It is playing Hamlet without the ghost to discuss police questioning without knowing what such questioning is really like.1
Ten years ago, the Massachusetts high court declared that it was dissatisfied with hearing “repeated pronouncements” about the benefits of recording stationhouse interrogations of suspects while seeing no changes in practice.2 It acidly noted that despite the readily available means for recording, the prosecution continued to proffer nothing but the interrogating officer’s personal recollection which, even if supplemented by contemporaneous notes, was “woefully incomplete and inherently unreliable.” Not only is the officer testifying about something that occurred months or years ago, his recollection is limited to what he himself considered significant. The issue was not the good or bad faith of the police, but whether the prosecution can be said to have met its obligation to prove the resulting confession voluntary beyond a reasonable doubt when it proffers such unnecessarily partial and inferior evidence:
Put simply, a judge may reasonably conclude that when the party with the burden of proof beyond a reasonable doubt on the issues of voluntariness and waiver deliberately fails to utilize readily available means to preserve the best evidence of what transpired during the interrogation, it has not met that very high standard of proof. 3
The court reasoned that regardless of what it could or could not require of the police, there was no question that it had the authority to regulate the presentation of evidence in court. Accordingly, it held that when the prosecution proffers a confession without at least an audio recording of the complete interrogation, the defendant is entitled to have the court instruct the jurors that they should weigh the alleged statement with great caution and that “the absence of a recording permits (but does not compel) them to conclude that the [prosecution] has failed to prove voluntariness beyond a reasonable doubt.” 4
As a result, recording interrogations became the norm in Massachusetts.
The New York Court of Appeals recently had the opportunity to do the same in People v. Durant.5 Instead it merely added to the accumulation of “repeated pronouncements.”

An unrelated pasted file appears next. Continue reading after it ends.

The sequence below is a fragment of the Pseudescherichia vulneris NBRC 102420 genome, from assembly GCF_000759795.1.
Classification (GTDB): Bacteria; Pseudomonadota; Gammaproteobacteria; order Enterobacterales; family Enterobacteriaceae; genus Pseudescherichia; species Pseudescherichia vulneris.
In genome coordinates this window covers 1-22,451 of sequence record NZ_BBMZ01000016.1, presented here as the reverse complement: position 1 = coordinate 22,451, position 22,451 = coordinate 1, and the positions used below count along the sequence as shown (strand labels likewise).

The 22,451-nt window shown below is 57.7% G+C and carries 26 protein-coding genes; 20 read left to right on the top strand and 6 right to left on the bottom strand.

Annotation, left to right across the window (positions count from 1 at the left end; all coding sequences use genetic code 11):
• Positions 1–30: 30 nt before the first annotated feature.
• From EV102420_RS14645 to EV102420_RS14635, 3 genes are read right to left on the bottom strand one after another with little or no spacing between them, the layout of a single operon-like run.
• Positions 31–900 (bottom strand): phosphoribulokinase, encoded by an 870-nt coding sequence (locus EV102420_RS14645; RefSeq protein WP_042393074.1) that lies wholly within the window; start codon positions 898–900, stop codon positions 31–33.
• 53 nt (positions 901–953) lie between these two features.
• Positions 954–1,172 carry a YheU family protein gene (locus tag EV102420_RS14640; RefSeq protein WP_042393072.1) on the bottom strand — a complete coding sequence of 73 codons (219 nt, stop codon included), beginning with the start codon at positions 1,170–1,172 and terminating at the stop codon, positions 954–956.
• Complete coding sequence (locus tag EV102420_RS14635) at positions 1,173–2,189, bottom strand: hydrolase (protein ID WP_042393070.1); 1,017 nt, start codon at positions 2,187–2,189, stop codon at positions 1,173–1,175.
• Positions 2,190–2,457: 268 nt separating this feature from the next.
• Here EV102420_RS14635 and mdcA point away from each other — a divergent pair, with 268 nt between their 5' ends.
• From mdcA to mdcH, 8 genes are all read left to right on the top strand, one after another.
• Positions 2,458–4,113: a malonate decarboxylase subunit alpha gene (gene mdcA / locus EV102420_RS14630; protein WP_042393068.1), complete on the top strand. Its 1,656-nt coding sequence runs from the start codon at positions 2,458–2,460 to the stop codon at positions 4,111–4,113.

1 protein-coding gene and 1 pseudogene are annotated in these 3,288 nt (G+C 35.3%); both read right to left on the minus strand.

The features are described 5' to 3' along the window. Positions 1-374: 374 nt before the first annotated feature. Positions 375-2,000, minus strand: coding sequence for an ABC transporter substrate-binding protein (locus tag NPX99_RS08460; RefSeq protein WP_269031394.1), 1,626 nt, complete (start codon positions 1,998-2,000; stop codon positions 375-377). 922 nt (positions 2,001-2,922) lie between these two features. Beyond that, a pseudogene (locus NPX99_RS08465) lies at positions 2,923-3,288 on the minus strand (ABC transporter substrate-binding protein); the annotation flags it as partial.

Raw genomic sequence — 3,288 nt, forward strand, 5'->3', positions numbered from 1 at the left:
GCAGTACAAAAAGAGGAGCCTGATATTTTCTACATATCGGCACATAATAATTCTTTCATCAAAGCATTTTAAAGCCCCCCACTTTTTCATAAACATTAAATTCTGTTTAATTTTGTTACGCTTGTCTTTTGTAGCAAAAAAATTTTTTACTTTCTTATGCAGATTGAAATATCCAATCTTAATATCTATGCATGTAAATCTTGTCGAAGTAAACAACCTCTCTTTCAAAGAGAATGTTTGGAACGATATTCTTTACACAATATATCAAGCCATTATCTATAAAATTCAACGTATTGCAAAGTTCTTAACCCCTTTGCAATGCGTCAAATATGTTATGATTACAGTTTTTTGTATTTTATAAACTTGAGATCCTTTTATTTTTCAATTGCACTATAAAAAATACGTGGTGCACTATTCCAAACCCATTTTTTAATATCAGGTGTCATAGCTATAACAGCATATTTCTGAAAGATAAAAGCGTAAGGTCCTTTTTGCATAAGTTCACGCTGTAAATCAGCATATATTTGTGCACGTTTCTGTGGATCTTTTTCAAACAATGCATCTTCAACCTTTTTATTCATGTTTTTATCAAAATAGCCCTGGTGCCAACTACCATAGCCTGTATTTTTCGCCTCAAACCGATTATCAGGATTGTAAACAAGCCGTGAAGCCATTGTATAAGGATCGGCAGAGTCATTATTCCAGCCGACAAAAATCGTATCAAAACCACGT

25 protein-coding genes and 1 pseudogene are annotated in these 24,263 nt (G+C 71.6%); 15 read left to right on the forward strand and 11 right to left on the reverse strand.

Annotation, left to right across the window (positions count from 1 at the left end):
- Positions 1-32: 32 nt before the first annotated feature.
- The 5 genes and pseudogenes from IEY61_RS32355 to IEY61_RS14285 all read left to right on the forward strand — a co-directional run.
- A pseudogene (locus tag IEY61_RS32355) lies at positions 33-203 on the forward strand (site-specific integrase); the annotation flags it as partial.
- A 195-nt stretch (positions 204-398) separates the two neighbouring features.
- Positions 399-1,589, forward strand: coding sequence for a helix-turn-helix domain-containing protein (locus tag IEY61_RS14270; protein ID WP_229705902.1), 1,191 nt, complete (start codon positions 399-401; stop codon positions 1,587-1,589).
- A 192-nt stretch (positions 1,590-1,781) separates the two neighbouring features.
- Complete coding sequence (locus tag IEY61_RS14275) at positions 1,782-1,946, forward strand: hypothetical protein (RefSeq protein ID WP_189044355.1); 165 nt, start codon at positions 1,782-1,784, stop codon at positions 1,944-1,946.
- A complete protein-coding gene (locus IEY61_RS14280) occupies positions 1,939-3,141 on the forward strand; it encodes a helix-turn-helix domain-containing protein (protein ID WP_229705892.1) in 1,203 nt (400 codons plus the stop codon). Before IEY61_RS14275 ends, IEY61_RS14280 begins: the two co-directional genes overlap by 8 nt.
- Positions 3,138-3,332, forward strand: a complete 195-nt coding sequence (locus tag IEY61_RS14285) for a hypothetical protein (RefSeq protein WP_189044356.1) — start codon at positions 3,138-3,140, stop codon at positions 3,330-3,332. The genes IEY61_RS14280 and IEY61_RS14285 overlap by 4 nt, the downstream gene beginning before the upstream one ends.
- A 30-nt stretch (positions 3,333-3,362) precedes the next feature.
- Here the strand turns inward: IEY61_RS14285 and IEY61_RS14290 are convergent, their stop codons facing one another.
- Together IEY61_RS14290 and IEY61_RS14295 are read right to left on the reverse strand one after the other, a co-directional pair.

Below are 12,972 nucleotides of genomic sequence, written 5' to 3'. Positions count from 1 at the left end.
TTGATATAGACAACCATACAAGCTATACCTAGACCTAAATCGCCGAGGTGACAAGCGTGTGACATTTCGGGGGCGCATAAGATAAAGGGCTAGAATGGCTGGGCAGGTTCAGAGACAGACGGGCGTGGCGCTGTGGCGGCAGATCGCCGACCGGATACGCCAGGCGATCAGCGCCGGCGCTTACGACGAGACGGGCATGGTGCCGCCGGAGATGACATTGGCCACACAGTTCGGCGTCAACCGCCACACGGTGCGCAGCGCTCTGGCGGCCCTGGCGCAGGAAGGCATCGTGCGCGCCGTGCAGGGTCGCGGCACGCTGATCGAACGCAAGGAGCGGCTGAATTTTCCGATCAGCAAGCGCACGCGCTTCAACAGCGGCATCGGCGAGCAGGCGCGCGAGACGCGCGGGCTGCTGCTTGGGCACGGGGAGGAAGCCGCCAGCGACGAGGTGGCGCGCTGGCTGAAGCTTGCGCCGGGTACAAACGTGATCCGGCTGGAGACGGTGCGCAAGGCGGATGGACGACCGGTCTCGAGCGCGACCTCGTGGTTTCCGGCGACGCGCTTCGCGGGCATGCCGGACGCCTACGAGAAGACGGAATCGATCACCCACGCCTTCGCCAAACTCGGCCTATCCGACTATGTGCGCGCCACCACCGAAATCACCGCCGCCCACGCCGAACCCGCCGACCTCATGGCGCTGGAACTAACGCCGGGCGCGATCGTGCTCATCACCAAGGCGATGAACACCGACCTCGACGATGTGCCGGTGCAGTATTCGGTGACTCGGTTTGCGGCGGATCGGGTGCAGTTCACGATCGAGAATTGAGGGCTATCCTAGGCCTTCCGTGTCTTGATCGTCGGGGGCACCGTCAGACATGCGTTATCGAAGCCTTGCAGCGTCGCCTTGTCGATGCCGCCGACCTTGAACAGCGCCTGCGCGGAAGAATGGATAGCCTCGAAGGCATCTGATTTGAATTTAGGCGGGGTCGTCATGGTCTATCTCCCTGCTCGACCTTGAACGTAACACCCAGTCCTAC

Twenty-two-year-old Everett Durant, accused of robbery, was taken to the stationhouse and handcuffed to a table in a five by nine foot interrogation room.6 The only evidence of what was said came from the interrogating officer.
According to the officer, Durant waived his Miranda rights after what he said was five or 10 minutes of conversation about whether Durant had children. Durant then made an exculpatory statement. The officer, however, told him it was “time to tell the truth and man up.” Durant said, “okay,” and gave an inculpatory statement.
On cross-examination, the officer admitted that it had not been quite so simple, and that there had been “a fair amount of discussion” that was never memorialized. He remembered telling Durant that he was facing serious charges, that it could be in his best interest to talk and that he could help himself by telling the truth. He denied making any threats or promises.
Defense counsel proposed a jury instruction that the failure to record was among the factors to be considered when deciding what weight, if any, should be given to Durant’s alleged statement.7 The charge explained that the absence of an electronic recording meant that the jury did not have a complete picture of what was said, but only “a summary of the interrogation based upon the recollections of a law enforcement officer.” Therefore, the jury should weigh the proffered statement with great caution.
The proposed charge concluded:
The absence of an electronic recording permits but does not compel you to conclude that the prosecution has failed to prove that a statement was either actually or voluntarily made, or if made, was accurately reported by the state’s witnesses.
If, after consideration of all of the evidence, you determine that the prosecution has failed to prove to your satisfaction, beyond a reasonable doubt, that the statement attributed to the defendant was actually made, or that it was a voluntary statement as I have defined that term for you, then you should disregard it completely.
The trial court denied the request without explanation.8 After Durant was convicted of robbery, the Appellate Division summarily affirmed the denial of the charge. The Court of Appeals granted leave to appeal, receiving amicus curiae briefs from the Innocence Project and the District Attorneys Association of the State of New York (DAASNY). There was no amicus brief from the defense bar.
The Court of Appeals decision framed the issue as whether there should be “a categorical mandate” whereby a court is “automatically” and “invariably” “compelled” “as a matter of law” to issue an “adverse inference” charge “in every case where the People fail to record a custodial interrogation.”
The court reasoned that there were only two circumstances where a charge against the People is mandatory: where there was “governmental malfeasance” such as destroying evidence; or where the failure to proffer a material witness suggests a dishonest motive. Thus, the issue was diverted from whether the People could meet their burden of proof without a recorded interrogation, into whether the defendant could prove that the police had nefarious motives for not recording.